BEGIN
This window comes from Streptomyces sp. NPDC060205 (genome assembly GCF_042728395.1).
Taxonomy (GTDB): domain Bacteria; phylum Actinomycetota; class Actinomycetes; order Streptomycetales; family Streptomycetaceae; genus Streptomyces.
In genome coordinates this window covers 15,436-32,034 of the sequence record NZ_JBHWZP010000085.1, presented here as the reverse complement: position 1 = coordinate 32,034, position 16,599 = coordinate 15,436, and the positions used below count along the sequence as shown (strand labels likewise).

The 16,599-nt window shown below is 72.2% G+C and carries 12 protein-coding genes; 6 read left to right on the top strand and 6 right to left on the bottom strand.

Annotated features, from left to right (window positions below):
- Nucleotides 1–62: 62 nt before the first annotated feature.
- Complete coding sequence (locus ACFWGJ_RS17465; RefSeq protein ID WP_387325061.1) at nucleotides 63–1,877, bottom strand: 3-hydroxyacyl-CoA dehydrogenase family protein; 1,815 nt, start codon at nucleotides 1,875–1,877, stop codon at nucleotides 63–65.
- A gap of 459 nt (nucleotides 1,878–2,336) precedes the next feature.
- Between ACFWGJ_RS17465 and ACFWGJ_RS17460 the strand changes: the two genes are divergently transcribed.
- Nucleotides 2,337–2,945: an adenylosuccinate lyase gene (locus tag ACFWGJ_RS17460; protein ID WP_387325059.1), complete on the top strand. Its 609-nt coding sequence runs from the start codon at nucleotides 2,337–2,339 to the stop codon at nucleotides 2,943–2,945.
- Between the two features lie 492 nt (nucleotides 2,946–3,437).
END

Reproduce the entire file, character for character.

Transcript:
This window comes from Streptomyces sp. NPDC060205 (genome assembly GCF_042728395.1).
Taxonomy (GTDB): domain Bacteria; phylum Actinomycetota; class Actinomycetes; order Streptomycetales; family Streptomycetaceae; genus Streptomyces.
In genome coordinates this window covers 15,436-32,034 of the sequence record NZ_JBHWZP010000085.1, presented here as the reverse complement: position 1 = coordinate 32,034, position 16,599 = coordinate 15,436, and the positions used below count along the sequence as shown (strand labels likewise).

The 16,599-nt window shown below is 72.2% G+C and carries 12 protein-coding genes; 6 read left to right on the top strand and 6 right to left on the bottom strand.

Annotated features, from left to right (window positions below):
- Nucleotides 1–62: 62 nt before the first annotated feature.
- Complete coding sequence (locus ACFWGJ_RS17465; RefSeq protein ID WP_387325061.1) at nucleotides 63–1,877, bottom strand: 3-hydroxyacyl-CoA dehydrogenase family protein; 1,815 nt, start codon at nucleotides 1,875–1,877, stop codon at nucleotides 63–65.
- A gap of 459 nt (nucleotides 1,878–2,336) precedes the next feature.
- Between ACFWGJ_RS17465 and ACFWGJ_RS17460 the strand changes: the two genes are divergently transcribed.
- Nucleotides 2,337–2,945: an adenylosuccinate lyase gene (locus tag ACFWGJ_RS17460; protein ID WP_387325059.1), complete on the top strand. Its 609-nt coding sequence runs from the start codon at nucleotides 2,337–2,339 to the stop codon at nucleotides 2,943–2,945.
- Between the two features lie 492 nt (nucleotides 2,946–3,437).